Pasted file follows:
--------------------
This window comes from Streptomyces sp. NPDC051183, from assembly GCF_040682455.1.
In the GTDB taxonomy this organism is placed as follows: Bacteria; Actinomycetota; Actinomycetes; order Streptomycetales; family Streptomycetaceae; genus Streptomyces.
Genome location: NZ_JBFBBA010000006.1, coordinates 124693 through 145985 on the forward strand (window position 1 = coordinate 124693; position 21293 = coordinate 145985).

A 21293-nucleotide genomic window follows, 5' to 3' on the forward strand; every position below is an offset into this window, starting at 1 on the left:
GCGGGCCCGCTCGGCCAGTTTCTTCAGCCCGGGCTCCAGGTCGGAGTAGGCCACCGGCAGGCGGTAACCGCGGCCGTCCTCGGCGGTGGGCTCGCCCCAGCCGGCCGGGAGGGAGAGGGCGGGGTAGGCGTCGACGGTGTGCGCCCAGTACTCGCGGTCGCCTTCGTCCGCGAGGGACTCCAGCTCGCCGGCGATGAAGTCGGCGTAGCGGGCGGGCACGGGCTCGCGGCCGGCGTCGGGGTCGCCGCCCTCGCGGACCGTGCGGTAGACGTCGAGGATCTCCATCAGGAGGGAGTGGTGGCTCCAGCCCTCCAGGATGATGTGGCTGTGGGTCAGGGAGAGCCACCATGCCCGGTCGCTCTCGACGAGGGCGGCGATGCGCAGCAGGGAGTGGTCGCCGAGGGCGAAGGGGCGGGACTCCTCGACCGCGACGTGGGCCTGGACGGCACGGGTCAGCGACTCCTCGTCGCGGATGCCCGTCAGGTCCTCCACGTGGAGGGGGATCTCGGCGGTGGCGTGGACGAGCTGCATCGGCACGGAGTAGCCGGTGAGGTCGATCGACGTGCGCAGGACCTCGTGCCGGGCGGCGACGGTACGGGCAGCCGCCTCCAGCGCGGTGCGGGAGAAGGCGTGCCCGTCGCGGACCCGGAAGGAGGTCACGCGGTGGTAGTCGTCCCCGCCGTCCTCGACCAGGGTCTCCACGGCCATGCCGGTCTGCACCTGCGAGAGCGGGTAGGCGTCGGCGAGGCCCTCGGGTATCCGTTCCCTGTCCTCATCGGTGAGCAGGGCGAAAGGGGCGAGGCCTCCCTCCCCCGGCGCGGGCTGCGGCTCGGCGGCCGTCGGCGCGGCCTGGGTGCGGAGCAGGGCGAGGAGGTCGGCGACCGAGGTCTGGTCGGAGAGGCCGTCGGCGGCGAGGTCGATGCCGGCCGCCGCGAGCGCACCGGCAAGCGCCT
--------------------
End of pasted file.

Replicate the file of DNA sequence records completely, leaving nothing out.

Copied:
This window comes from Streptomyces sp. NPDC051183, from assembly GCF_040682455.1.
In the GTDB taxonomy this organism is placed as follows: Bacteria; Actinomycetota; Actinomycetes; order Streptomycetales; family Streptomycetaceae; genus Streptomyces.
Genome location: NZ_JBFBBA010000006.1, coordinates 124693 through 145985 on the forward strand (window position 1 = coordinate 124693; position 21293 = coordinate 145985).

A 21293-nucleotide genomic window follows, 5' to 3' on the forward strand; every position below is an offset into this window, starting at 1 on the left:
GCGGGCCCGCTCGGCCAGTTTCTTCAGCCCGGGCTCCAGGTCGGAGTAGGCCACCGGCAGGCGGTAACCGCGGCCGTCCTCGGCGGTGGGCTCGCCCCAGCCGGCCGGGAGGGAGAGGGCGGGGTAGGCGTCGACGGTGTGCGCCCAGTACTCGCGGTCGCCTTCGTCCGCGAGGGACTCCAGCTCGCCGGCGATGAAGTCGGCGTAGCGGGCGGGCACGGGCTCGCGGCCGGCGTCGGGGTCGCCGCCCTCGCGGACCGTGCGGTAGACGTCGAGGATCTCCATCAGGAGGGAGTGGTGGCTCCAGCCCTCCAGGATGATGTGGCTGTGGGTCAGGGAGAGCCACCATGCCCGGTCGCTCTCGACGAGGGCGGCGATGCGCAGCAGGGAGTGGTCGCCGAGGGCGAAGGGGCGGGACTCCTCGACCGCGACGTGGGCCTGGACGGCACGGGTCAGCGACTCCTCGTCGCGGATGCCCGTCAGGTCCTCCACGTGGAGGGGGATCTCGGCGGTGGCGTGGACGAGCTGCATCGGCACGGAGTAGCCGGTGAGGTCGATCGACGTGCGCAGGACCTCGTGCCGGGCGGCGACGGTACGGGCAGCCGCCTCCAGCGCGGTGCGGGAGAAGGCGTGCCCGTCGCGGACCCGGAAGGAGGTCACGCGGTGGTAGTCGTCCCCGCCGTCCTCGACCAGGGTCTCCACGGCCATGCCGGTCTGCACCTGCGAGAGCGGGTAGGCGTCGGCGAGGCCCTCGGGTATCCGTTCCCTGTCCTCATCGGTGAGCAGGGCGAAAGGGGCGAGGCCTCCCTCCCCCGGCGCGGGCTGCGGCTCGGCGGCCGTCGGCGCGGCCTGGGTGCGGAGCAGGGCGAGGAGGTCGGCGACCGAGGTCTGGTCGGAGAGGCCGTCGGCGGCGAGGTCGATGCCGGCCGCCGCGAGCGCACCGGCAAGCGCCT